6 hidden gems of Germany

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If you’re planning on travelling to Germany and you’ve done your research, you probably don’t need us to tell you about Berlin’s Brandenburg Gate or Oktoberfest festivities in Munich. However, there’s so much more to this incredible country than the typical highlights.

That’s why we’ve compiled some of our favourite lesser known German spots from the quirky to the quite beautiful.

1. Cross the Devil’s Bridge at Rakotzbrücke

Photo credit Getty/Casper Fogh Larsen / 500px

In the beautiful Saxony countryside, tucked away in the Gablenz region, you’ll find a tranquil lake that is nothing short of magical. Set in the Kromlauer Park, Rakotzbrücke is the site of the mystical Devil’s Bridge, a high arched bridge whose reflection in the water creates an almost perfect circle.

2. Stroll along the ‘blue pot’ lake in Blaubeuren

Photo credit Getty/Paolo Carnassale

In picturesque southern Germany is another body of water sure to take your breath away. The Blautopf, or “blue pot,” is a startlingly azure spring that feeds into the River Blau, bordered by the historic town of Baluberen.

3. Steel yourself for the spooky Monster Kabinett in Berlin 

Berlin, known for its underground bars and secret clubs, has a number of surprising discoveries for visitors to enjoy. Down a steep staircase in the enclosed courtyard of Hackesche Höfe, you’ll descend into the Monster Kabinett – an underground world of animated mechanical creations that might have crawled out of a painting by Hieronymus Bosch. Entry is €8, but the surrealism is free.

4. Float your worries away in the Liquidrom

After the Monster Kabinett, you might feel like a more relaxing activity for your next Berlin adventure. In the neighbourhood of Möckernstraße you’ll find the futuristic Liquidrom. In the main floating pool, you can watch as colourful light displays are projected across the ceiling, while music is played for the ultimate acoustic experience underwater. For just €20 you can spend two hours in blissful repose enjoying the thermal bath and the sauna.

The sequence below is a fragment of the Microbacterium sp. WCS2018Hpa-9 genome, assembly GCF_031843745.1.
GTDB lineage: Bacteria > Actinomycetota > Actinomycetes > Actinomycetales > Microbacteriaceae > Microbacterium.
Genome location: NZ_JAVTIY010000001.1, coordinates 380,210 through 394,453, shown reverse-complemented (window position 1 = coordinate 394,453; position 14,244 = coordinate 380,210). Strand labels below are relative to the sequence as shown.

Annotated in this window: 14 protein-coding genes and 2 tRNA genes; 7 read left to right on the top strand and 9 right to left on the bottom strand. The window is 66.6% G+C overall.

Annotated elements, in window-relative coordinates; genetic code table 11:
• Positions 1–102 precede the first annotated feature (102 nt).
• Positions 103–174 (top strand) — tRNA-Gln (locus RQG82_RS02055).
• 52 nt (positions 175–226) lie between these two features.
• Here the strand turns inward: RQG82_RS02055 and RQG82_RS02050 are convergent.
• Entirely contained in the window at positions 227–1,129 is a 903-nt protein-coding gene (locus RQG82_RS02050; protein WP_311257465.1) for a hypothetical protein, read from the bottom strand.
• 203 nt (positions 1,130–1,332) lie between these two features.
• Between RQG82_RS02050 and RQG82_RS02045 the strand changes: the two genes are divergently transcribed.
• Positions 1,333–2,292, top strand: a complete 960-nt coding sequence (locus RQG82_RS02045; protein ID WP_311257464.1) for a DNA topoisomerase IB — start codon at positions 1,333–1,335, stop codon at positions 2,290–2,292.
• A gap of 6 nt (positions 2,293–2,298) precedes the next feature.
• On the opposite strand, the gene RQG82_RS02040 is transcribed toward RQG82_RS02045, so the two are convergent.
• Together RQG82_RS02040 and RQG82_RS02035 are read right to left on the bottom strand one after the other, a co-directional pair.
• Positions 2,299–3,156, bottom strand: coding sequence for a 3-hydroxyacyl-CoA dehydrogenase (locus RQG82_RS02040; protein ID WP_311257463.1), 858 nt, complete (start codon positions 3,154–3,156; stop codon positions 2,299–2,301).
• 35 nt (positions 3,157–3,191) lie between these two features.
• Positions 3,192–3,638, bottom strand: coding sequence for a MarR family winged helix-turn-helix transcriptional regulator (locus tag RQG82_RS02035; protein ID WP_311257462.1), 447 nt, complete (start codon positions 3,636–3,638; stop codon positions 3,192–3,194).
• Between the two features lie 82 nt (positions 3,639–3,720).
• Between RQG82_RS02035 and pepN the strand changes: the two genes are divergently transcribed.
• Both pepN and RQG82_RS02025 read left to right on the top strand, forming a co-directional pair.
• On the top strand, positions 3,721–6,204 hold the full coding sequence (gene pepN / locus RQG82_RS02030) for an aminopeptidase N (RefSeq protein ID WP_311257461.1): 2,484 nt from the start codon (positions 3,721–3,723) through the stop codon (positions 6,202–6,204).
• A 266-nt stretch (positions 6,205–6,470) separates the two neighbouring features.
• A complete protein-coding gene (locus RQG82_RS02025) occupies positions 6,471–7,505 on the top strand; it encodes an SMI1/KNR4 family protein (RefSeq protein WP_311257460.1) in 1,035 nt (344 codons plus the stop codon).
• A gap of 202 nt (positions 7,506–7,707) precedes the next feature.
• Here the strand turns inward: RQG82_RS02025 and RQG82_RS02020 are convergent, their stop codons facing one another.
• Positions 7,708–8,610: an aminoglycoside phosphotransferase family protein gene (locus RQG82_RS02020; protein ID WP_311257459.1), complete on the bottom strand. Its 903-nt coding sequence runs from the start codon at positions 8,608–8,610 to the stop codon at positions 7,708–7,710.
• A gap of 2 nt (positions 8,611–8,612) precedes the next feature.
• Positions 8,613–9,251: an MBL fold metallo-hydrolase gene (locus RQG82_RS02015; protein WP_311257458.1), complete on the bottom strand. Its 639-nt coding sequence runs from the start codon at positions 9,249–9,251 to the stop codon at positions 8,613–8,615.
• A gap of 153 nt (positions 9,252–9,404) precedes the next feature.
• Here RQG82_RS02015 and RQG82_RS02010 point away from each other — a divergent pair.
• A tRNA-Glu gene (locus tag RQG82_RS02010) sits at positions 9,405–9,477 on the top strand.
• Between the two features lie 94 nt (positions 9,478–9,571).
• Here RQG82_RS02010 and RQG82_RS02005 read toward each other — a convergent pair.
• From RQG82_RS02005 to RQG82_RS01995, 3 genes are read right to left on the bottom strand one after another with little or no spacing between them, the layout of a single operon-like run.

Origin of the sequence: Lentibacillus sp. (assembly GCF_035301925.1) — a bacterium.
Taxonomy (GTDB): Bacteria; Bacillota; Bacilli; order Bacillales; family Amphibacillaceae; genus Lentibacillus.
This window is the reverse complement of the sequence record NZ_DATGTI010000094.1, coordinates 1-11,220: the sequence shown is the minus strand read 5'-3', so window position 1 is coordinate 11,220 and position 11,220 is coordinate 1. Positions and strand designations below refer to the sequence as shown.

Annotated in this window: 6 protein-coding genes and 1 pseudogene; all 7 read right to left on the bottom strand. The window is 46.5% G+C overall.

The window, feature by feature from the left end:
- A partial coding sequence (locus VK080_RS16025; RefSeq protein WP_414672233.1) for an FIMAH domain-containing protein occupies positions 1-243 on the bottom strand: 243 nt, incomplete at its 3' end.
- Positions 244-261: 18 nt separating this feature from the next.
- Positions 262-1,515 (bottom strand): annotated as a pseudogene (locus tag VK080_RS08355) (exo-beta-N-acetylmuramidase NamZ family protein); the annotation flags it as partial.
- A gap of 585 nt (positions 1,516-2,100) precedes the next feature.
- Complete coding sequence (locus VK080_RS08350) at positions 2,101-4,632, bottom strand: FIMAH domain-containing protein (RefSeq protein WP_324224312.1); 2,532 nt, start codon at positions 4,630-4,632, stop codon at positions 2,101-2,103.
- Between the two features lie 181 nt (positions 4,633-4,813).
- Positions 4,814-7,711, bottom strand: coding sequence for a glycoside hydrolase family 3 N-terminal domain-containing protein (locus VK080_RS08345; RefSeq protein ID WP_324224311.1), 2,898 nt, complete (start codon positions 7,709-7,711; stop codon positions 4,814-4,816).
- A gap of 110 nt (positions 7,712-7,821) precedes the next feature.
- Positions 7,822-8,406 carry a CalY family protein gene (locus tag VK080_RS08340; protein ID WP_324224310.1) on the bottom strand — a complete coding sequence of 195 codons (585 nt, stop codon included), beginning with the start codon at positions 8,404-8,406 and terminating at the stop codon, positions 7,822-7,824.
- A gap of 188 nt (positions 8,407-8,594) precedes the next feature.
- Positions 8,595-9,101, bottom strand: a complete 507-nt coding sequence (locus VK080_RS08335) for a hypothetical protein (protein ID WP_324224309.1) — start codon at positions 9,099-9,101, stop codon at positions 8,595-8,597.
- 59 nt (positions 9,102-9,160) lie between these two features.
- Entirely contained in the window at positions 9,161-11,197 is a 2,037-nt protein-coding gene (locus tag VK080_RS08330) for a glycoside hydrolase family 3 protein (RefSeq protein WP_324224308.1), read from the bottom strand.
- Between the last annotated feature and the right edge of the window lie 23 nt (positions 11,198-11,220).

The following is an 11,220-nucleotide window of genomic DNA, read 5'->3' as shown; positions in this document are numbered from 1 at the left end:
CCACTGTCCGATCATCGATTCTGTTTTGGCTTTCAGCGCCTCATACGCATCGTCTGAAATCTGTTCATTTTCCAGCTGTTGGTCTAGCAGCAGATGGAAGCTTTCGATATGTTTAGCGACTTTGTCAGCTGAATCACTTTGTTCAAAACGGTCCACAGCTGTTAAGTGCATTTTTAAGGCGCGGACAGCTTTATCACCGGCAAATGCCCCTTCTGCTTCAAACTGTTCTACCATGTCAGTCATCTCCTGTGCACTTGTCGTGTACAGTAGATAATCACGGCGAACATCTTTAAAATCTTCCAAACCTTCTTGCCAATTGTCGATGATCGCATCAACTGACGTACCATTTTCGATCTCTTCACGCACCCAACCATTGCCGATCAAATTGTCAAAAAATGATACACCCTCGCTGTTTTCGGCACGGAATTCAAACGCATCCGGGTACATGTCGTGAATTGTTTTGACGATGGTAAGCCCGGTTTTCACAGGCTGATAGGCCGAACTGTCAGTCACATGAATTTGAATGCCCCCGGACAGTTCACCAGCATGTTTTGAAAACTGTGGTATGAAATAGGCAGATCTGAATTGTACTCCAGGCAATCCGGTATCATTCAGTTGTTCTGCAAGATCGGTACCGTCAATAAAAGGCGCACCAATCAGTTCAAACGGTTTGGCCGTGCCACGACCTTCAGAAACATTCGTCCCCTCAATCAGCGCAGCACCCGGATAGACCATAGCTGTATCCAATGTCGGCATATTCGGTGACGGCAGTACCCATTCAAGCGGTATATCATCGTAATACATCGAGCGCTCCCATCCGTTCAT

5. Explore the home of Frankenstein 

Less than an hour’s drive from Frankfurt is a castle shrouded in mystery. The castle of Burg Frankenstein sits atop a hill overlooking the city of Darmstadt, and was once the home of Johann Konrad Dippel, the original mad scientist. Said to have conducted various gruesome experiments and concocted strange potions, Dippel was an alchemist born in the late 17th century and is thought to have been the inspiration behind Mary Shelley’s Frankenstein.

6. Visit Germany’s most magical castle 

Photo credit Getty/Achim Thomae

When you first see Neuschwanstein Castle, you may feel a strange aura of déjà vu. That’s probably because this stunning building was the inspiration behind the famous Disney castle pictured at the beginning of many films. This 19th century castle was the luxury retreat for King Ludwig II of Bavaria, often referred to as the ‘fairy-tale king’ – a ruler who unfortunately never got to see the finished castle due to his mysterious death in 1886.

Whatever you decide to get up to in Germany, make sure you’re covered by travel insurance. If you want to know more about our affordable policies, don’t hesitate to get in touch with our friendly team today.


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